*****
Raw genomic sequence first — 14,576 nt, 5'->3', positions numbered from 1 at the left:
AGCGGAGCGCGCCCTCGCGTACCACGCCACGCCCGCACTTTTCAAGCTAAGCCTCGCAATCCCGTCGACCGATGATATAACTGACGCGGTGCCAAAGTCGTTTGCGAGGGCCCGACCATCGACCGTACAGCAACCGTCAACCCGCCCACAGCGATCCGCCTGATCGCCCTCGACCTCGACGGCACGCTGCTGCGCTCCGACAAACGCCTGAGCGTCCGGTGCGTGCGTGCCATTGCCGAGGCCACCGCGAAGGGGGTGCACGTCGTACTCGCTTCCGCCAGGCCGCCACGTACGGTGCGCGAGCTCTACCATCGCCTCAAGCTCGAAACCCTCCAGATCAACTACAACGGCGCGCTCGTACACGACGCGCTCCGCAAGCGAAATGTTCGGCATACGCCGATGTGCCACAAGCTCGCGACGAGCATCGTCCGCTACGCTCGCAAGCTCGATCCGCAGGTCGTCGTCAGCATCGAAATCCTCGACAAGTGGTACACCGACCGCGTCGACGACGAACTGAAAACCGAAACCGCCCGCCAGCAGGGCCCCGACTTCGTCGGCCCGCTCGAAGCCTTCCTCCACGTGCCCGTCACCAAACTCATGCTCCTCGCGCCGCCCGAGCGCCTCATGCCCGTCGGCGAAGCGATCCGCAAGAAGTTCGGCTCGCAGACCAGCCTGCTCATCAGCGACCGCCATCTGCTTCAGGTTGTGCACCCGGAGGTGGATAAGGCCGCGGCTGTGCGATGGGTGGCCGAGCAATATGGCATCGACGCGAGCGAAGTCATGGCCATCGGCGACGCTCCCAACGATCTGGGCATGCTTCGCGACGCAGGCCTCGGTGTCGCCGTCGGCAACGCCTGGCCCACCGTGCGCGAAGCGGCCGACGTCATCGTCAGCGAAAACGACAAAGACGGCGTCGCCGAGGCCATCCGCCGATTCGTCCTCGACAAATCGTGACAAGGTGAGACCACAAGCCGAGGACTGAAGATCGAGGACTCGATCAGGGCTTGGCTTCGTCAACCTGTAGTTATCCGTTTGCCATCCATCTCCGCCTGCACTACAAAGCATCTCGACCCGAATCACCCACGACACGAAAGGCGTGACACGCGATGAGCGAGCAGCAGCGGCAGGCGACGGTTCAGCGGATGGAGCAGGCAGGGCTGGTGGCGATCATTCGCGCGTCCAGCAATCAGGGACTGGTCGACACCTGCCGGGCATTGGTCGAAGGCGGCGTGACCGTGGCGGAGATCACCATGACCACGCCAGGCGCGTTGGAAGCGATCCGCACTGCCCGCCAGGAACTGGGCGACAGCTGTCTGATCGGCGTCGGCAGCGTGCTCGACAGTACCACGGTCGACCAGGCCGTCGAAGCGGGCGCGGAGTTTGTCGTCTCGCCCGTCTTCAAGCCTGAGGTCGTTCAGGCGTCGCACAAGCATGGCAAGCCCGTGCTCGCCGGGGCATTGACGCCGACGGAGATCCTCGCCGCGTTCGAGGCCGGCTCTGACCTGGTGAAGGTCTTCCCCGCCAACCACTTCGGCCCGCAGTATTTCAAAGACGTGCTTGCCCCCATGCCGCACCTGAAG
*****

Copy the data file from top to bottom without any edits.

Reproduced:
Raw genomic sequence first — 14,576 nt, 5'->3', positions numbered from 1 at the left:
AGCGGAGCGCGCCCTCGCGTACCACGCCACGCCCGCACTTTTCAAGCTAAGCCTCGCAATCCCGTCGACCGATGATATAACTGACGCGGTGCCAAAGTCGTTTGCGAGGGCCCGACCATCGACCGTACAGCAACCGTCAACCCGCCCACAGCGATCCGCCTGATCGCCCTCGACCTCGACGGCACGCTGCTGCGCTCCGACAAACGCCTGAGCGTCCGGTGCGTGCGTGCCATTGCCGAGGCCACCGCGAAGGGGGTGCACGTCGTACTCGCTTCCGCCAGGCCGCCACGTACGGTGCGCGAGCTCTACCATCGCCTCAAGCTCGAAACCCTCCAGATCAACTACAACGGCGCGCTCGTACACGACGCGCTCCGCAAGCGAAATGTTCGGCATACGCCGATGTGCCACAAGCTCGCGACGAGCATCGTCCGCTACGCTCGCAAGCTCGATCCGCAGGTCGTCGTCAGCATCGAAATCCTCGACAAGTGGTACACCGACCGCGTCGACGACGAACTGAAAACCGAAACCGCCCGCCAGCAGGGCCCCGACTTCGTCGGCCCGCTCGAAGCCTTCCTCCACGTGCCCGTCACCAAACTCATGCTCCTCGCGCCGCCCGAGCGCCTCATGCCCGTCGGCGAAGCGATCCGCAAGAAGTTCGGCTCGCAGACCAGCCTGCTCATCAGCGACCGCCATCTGCTTCAGGTTGTGCACCCGGAGGTGGATAAGGCCGCGGCTGTGCGATGGGTGGCCGAGCAATATGGCATCGACGCGAGCGAAGTCATGGCCATCGGCGACGCTCCCAACGATCTGGGCATGCTTCGCGACGCAGGCCTCGGTGTCGCCGTCGGCAACGCCTGGCCCACCGTGCGCGAAGCGGCCGACGTCATCGTCAGCGAAAACGACAAAGACGGCGTCGCCGAGGCCATCCGCCGATTCGTCCTCGACAAATCGTGACAAGGTGAGACCACAAGCCGAGGACTGAAGATCGAGGACTCGATCAGGGCTTGGCTTCGTCAACCTGTAGTTATCCGTTTGCCATCCATCTCCGCCTGCACTACAAAGCATCTCGACCCGAATCACCCACGACACGAAAGGCGTGACACGCGATGAGCGAGCAGCAGCGGCAGGCGACGGTTCAGCGGATGGAGCAGGCAGGGCTGGTGGCGATCATTCGCGCGTCCAGCAATCAGGGACTGGTCGACACCTGCCGGGCATTGGTCGAAGGCGGCGTGACCGTGGCGGAGATCACCATGACCACGCCAGGCGCGTTGGAAGCGATCCGCACTGCCCGCCAGGAACTGGGCGACAGCTGTCTGATCGGCGTCGGCAGCGTGCTCGACAGTACCACGGTCGACCAGGCCGTCGAAGCGGGCGCGGAGTTTGTCGTCTCGCCCGTCTTCAAGCCTGAGGTCGTTCAGGCGTCGCACAAGCATGGCAAGCCCGTGCTCGCCGGGGCATTGACGCCGACGGAGATCCTCGCCGCGTTCGAGGCCGGCTCTGACCTGGTGAAGGTCTTCCCCGCCAACCACTTCGGCCCGCAGTATTTCAAAGACGTGCTTGCCCCCATGCCGCACCTGAAG